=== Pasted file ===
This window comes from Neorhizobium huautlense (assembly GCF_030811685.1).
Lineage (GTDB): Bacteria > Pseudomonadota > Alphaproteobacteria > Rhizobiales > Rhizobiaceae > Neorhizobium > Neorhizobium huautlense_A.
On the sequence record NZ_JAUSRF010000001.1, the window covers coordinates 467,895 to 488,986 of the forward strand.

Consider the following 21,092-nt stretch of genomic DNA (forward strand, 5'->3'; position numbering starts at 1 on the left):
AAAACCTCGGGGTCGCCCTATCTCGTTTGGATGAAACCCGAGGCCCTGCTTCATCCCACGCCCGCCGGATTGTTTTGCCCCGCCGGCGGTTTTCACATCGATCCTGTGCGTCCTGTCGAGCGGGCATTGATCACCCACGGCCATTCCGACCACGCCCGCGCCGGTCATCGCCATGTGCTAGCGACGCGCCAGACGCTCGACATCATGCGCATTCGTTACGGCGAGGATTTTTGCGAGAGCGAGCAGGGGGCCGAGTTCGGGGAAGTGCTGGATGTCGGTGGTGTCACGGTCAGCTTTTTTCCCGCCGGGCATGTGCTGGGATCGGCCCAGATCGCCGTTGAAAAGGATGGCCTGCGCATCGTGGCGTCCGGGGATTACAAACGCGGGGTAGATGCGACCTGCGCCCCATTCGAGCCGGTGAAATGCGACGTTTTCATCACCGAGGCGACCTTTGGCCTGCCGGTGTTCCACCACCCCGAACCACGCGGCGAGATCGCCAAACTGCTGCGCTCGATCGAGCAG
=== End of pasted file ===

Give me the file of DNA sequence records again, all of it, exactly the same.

This window comes from Neorhizobium huautlense (assembly GCF_030811685.1).
Lineage (GTDB): Bacteria > Pseudomonadota > Alphaproteobacteria > Rhizobiales > Rhizobiaceae > Neorhizobium > Neorhizobium huautlense_A.
On the sequence record NZ_JAUSRF010000001.1, the window covers coordinates 467,895 to 488,986 of the forward strand.

Consider the following 21,092-nt stretch of genomic DNA (forward strand, 5'->3'; position numbering starts at 1 on the left):
AAAACCTCGGGGTCGCCCTATCTCGTTTGGATGAAACCCGAGGCCCTGCTTCATCCCACGCCCGCCGGATTGTTTTGCCCCGCCGGCGGTTTTCACATCGATCCTGTGCGTCCTGTCGAGCGGGCATTGATCACCCACGGCCATTCCGACCACGCCCGCGCCGGTCATCGCCATGTGCTAGCGACGCGCCAGACGCTCGACATCATGCGCATTCGTTACGGCGAGGATTTTTGCGAGAGCGAGCAGGGGGCCGAGTTCGGGGAAGTGCTGGATGTCGGTGGTGTCACGGTCAGCTTTTTTCCCGCCGGGCATGTGCTGGGATCGGCCCAGATCGCCGTTGAAAAGGATGGCCTGCGCATCGTGGCGTCCGGGGATTACAAACGCGGGGTAGATGCGACCTGCGCCCCATTCGAGCCGGTGAAATGCGACGTTTTCATCACCGAGGCGACCTTTGGCCTGCCGGTGTTCCACCACCCCGAACCACGCGGCGAGATCGCCAAACTGCTGCGCTCGATCGAGCAG